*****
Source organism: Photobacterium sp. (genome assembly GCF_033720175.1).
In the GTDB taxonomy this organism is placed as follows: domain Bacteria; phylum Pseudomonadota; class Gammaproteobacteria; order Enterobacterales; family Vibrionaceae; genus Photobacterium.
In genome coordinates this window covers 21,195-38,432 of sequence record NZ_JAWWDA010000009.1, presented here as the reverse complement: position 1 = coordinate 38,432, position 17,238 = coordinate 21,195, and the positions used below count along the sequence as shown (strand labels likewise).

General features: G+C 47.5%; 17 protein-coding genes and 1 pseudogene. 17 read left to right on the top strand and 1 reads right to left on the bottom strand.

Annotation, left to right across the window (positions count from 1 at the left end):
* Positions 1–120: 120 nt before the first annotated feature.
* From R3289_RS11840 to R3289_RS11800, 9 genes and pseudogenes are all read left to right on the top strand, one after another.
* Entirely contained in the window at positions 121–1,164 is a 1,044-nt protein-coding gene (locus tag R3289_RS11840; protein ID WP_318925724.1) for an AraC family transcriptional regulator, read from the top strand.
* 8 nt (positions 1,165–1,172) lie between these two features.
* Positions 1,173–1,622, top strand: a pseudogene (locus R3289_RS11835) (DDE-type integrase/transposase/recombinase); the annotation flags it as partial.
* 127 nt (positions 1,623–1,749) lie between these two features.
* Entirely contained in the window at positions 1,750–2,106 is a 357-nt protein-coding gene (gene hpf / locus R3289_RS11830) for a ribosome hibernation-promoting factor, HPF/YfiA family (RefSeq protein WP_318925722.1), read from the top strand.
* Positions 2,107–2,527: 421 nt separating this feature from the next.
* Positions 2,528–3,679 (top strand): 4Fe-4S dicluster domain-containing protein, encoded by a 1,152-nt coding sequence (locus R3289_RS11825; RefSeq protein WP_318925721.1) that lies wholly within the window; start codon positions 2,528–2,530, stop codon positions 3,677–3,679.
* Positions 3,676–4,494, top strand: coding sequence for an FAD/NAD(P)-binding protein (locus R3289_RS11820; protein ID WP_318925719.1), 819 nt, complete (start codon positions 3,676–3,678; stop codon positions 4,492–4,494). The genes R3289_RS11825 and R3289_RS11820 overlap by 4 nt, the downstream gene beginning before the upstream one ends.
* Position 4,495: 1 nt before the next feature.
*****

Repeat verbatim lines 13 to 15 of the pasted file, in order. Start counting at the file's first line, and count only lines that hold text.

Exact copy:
* Positions 2,107–2,527: 421 nt separating this feature from the next.
* Positions 2,528–3,679 (top strand): 4Fe-4S dicluster domain-containing protein, encoded by a 1,152-nt coding sequence (locus R3289_RS11825; RefSeq protein WP_318925721.1) that lies wholly within the window; start codon positions 2,528–2,530, stop codon positions 3,677–3,679.
* Positions 3,676–4,494, top strand: coding sequence for an FAD/NAD(P)-binding protein (locus R3289_RS11820; protein ID WP_318925719.1), 819 nt, complete (start codon positions 3,676–3,678; stop codon positions 4,492–4,494). The genes R3289_RS11825 and R3289_RS11820 overlap by 4 nt, the downstream gene beginning before the upstream one ends.